So we’ve hit the big hurdle in the Critters franchise which is, of course, Critters 3.
But in terms of hurdles, I suppose this one isn’t so catastrophic. The humor is ratcheted up to a rather unwelcome extent and that’s coming from a guy who LIKES the levity in Critters movies. Only two people get eaten, making this feel like a more “kid-friendly” installment. And mainstay characters, Charlie and Ug, fall to almost cameo status in their own series (no “almost” about it, in Ug’s case).
All that being said, there’s still something to like about Critters 3 and it does have qualities superior to the next installment, Critters 4. But let’s take this s--t one step at a time.
Bumbling intergalactic bounty hunter Charlie (Don Opper) has been tasked with cleaning up the last of the Crites (or “Critters”) left on Earth… and he isn’t doing a very good job. A few of the fuzzballs have made their way out of Grover’s Bend and into the big city, where they’ve infested an apartment building. This is bad news for Annie (Aimee Brooks) and Josh (Leonardo f-----g DiCaprio), two teenagers who have to defend their neighbors from the hungry devils after all the adults prove worthless.
It’s still a better DiCaprio flick than ‘The Beach’
If the original Critters was already a poor man’s Gremlins, then Critters 3 is very transparently a poor man’s Gremlins 2: The New Batch. It hits the same summary points as the popular source it’s ripping off, but appropriately scales everything back in terms of budget and ambition. But I’ve never held anything against the myriad Gremlins knock-offs that ran amok during the ’80s and early ’90s. It’s that bizarre little short-lived sub genre I am positively fascinated with for reasons I can’t articulate.
Critters 3 is very comedic, as I’ve mentioned, and it can get a little overbearing at times. The previous movies all had cartoonish moments of slapstick and nonsense (Critters 2 more so than the original), but this installment just goes overboard with it. You have Critters getting knocked down like bowling pins with accompanying sound effects, Critters throwing pies at each other, Critters eating dish soap and burping bubbles, Critters eating pork and beans and farting up a storm… That sort of stuff. I like the goofy shtick in these movies, don’t get me wrong, but it just doesn’t STOP in this one.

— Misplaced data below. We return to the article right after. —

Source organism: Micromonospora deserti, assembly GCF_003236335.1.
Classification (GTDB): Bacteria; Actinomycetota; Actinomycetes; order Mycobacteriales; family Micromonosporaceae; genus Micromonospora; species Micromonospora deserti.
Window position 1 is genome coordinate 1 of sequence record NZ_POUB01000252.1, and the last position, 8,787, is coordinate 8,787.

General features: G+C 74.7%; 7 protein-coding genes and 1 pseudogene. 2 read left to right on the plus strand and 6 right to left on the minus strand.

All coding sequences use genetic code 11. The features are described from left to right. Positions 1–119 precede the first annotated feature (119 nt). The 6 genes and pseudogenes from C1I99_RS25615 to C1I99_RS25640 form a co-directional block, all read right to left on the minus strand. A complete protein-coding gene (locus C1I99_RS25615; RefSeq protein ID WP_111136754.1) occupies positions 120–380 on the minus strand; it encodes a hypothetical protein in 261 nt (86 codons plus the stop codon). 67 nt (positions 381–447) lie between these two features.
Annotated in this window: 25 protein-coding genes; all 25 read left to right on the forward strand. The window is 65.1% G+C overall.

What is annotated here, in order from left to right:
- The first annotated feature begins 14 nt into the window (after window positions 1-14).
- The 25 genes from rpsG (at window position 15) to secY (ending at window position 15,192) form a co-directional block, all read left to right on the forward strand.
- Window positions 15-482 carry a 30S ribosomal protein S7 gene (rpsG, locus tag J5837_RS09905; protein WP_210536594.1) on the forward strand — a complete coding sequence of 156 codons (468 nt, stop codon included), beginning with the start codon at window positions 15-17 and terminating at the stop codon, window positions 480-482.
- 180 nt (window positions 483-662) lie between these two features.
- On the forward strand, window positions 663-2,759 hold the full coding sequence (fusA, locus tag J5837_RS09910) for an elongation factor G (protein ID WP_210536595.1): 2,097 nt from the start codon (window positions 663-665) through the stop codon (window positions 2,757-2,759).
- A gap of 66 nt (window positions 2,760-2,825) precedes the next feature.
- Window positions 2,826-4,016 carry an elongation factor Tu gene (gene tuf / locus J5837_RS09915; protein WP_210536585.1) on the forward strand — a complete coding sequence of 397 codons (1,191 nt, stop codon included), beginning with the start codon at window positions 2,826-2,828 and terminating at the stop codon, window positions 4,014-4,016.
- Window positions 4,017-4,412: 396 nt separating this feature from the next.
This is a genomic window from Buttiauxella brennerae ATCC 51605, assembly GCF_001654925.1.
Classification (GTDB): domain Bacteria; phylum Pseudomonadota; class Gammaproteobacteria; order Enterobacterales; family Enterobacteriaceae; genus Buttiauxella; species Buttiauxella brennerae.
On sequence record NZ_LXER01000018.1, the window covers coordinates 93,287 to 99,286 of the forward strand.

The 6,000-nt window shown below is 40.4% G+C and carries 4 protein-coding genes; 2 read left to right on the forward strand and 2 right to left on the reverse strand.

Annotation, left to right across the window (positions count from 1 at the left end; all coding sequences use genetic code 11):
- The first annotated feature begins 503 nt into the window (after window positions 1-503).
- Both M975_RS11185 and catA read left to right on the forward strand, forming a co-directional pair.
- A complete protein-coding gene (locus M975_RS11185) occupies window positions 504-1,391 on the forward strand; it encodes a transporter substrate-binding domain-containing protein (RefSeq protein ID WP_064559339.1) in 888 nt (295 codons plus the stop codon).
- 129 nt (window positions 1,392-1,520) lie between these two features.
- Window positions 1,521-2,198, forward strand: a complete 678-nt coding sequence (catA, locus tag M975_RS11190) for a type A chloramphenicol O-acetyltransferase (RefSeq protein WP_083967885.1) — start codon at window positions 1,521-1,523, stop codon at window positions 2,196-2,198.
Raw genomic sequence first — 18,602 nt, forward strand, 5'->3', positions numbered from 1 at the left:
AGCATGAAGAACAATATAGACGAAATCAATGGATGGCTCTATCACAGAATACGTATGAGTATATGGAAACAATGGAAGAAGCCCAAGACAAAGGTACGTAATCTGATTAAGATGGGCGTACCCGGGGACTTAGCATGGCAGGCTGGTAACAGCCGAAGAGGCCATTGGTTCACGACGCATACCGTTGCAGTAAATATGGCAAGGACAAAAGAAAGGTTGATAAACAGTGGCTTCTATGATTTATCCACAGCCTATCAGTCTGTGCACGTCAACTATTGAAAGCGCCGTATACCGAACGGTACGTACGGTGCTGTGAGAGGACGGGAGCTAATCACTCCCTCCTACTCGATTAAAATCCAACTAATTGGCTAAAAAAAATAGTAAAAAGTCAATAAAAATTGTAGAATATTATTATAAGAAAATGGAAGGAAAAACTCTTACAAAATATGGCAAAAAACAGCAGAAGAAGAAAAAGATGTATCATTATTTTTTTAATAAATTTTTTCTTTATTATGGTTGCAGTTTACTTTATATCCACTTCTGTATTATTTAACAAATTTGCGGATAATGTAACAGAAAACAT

Even the human cast is overloaded with silly antics. Everyone in the apartment building save the central family are quirky weirdos. There’s a fat woman in curlers that can’t stop wild-taking, an old man obsessed with alien conspiracy theories, an old lady brandishing a giant meat cleaver and an extended bit where the maybe-love-interest for the father character spends an agonizing amount of time dangling on a wire by her foot, swinging back and forth in an attempt to reach a pay phone. The problem isn’t the inclusion of comedy, it’s just that the shtick isn’t FUNNY and it goes on and on and on.
There’s at least one good moment of creepiness in the film that completely betrays the surrounding tone seen throughout the rest of the movie. It’s when Josh’s douchebag father enters a room and sees three shaggy heads watching a TV in the dark. Josh slams the door behind him and the noise causes the heads to spin around, revealing three Critters with glowing red eyes and blood on their lips. Josh’s dad immediately freaks out and tries to leave, only to get eaten alive.
It’s really well shot and edited and is the only time in the film when the Critters are actually even a little scary.
The bigger problem with Critters 3 is that only two people get eaten, so there isn’t much gore to speak of. Josh’s dad and a douchebag handyman are dispatched early on and they’re the only ones to get it. So the rest of the film is just the Critters chasing people around the apartment without ever killing anybody.
The second problem is that it loses the focus of the main franchise characters. Charlie, the central character of the series (love him or hate him) only receives twenty or twenty-five minutes of screentime (not counting those long pauses during the end credits).
He appears briefly at the beginning to provide exposition and then disappears until the last 15 minutes or so, where he inexplicably shows up to save the day (more or less). Visually, there’s an interesting if unspoken story arc to him, as his gear appears to be a jerry-rigged combo of his alien tech and Earth garbage, imparting the fact that he’s alone on Earth to finish the Critter clean-up and has to make due with what resources he can. Maybe if Charlie HAD been featured throughout the film it would have been one silly character too many and he was left out deliberately, I don’t know. But it’s always irritating to see a main character sidelined like that.
Likewise, Ug (Terrance Mann) makes only the smallest of cameos during the end credits sequence. He’ll have a similarly small role in the final film. Terrance Mann is actually a, well, really good actor and is something akin to Broadway royalty (he mostly works on stage), so he probably didn’t have the time to appear in these movies in large capacities anymore. Heck, even Critters 2 found a way to keep Ug on screen while letting Terrance Mann go home halfway through the script.
Anyhow, this may be the longest and most thoughtful review of Critters 3 anyone has ever written and I’m certainly not proud of that. I think it’s time I wrapped this up.
Like what we do here at AIPT? Consider supporting us and independent comics journalism by becoming a patron today! In addition to our sincere thanks, you can browse AIPT ad-free, gain access to our vibrant Discord community of patrons and staff members, get trade paperbacks sent to your house every month, and a lot more. Click the button below to get started!